Environment, according to geographers means the sum total of conditions that surround man or any living being at any one point or a particular place on the earth’s surface. The total conditions include water bodies, minerals, trees and forest. The quality of both the built and the natural environments is vital for long-term growth and development. Increased production can only be meaningful on the one hand when it occurs in well-managed, amenable, efficient, safe and healthy built environments. 

On the other hand, protection of the natural environment to prevent deforestation, land degradation, and loss of ecosystems is paramount. A major issue currently under consideration in planning for development is the environment. This is because; it is now obvious that every development project has its environmental implications.

The natural is the one without man’s intervention or without the intervention or activities of man taking place. Examples are flora and fauna representing plants and animals respectively. Below are the environmental problems caused by:

Rainfall patterns—

Erosion is one of the environmental problems caused by rainfall pattern in the district. The district receives heavy torrential rains with the annual rainfall average between 1200mm and 1500mm. The rainfall pattern in the district has resulted in erosion in some of the communities; examples include Besease, Kokobra, Kwaso and Ejisu among others. The depletion of the forest stock because of excessive lumbering, destructive agricultural practices, mining and bush burning have all led to the deteriorating of the land exposing the bare land surface leading to erosion. Another environmental problem cause by the rainfall pattern in the district is the outbreak of black pod to cocoa pods.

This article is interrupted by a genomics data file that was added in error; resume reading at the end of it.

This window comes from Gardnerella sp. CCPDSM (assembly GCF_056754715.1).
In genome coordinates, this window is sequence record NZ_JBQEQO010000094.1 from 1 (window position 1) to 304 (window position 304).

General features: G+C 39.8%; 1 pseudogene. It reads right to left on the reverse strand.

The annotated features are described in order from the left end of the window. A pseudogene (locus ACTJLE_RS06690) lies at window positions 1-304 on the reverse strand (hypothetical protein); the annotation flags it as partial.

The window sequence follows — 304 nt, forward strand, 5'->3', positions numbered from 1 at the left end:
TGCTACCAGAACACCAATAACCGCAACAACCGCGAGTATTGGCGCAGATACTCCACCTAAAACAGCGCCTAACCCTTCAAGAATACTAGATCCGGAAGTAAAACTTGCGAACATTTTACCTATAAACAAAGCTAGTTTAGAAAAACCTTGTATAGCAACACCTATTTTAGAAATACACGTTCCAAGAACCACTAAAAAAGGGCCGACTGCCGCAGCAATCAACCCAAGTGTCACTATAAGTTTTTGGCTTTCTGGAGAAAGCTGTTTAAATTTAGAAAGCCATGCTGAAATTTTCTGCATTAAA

Use of energy sources

Air pollution is one of the environmental problems cause by the use of the energy sources in the district. This pollution comes from the mining activities as well as fuse from vehicles.

Impact of human activities.

Deforestation due to unfriendly farming practices and operations.

Air pollution: fuse from vehicles, and garages firms.

Loss of soil fertility due to farming on the same piece of land continuously.

Cutting down of trees thereby affecting the climate.

Another environmental pollution is waste disposal. Most of the settlements lack waste disposal facilities and dump refuse indiscriminately. Implications of the Physical Features for District Development The physical characteristics of the District such as relief, climate, soil and vegetation, and water resources offer tremendous potentials for the development of the District. Its positive impact could be summarized as follows:

Water for irrigation purposes, for example Anum Valley rice production Extraction of mineral and clay deposit to offer employment and revenue generation to the District. The natural environment offers rich tourist potentials. For example the beautiful Bobiri Forest Reserve with its butterfly sanctuary is a place worth seeing by any tourist who visits the Ejisu-Juaben District. In spite of these potentials, illegal felling of trees, sand winning activities and bush fires are fast degrading the environment and soil quality.




Date Created : 11/25/2017 5:38:40 AM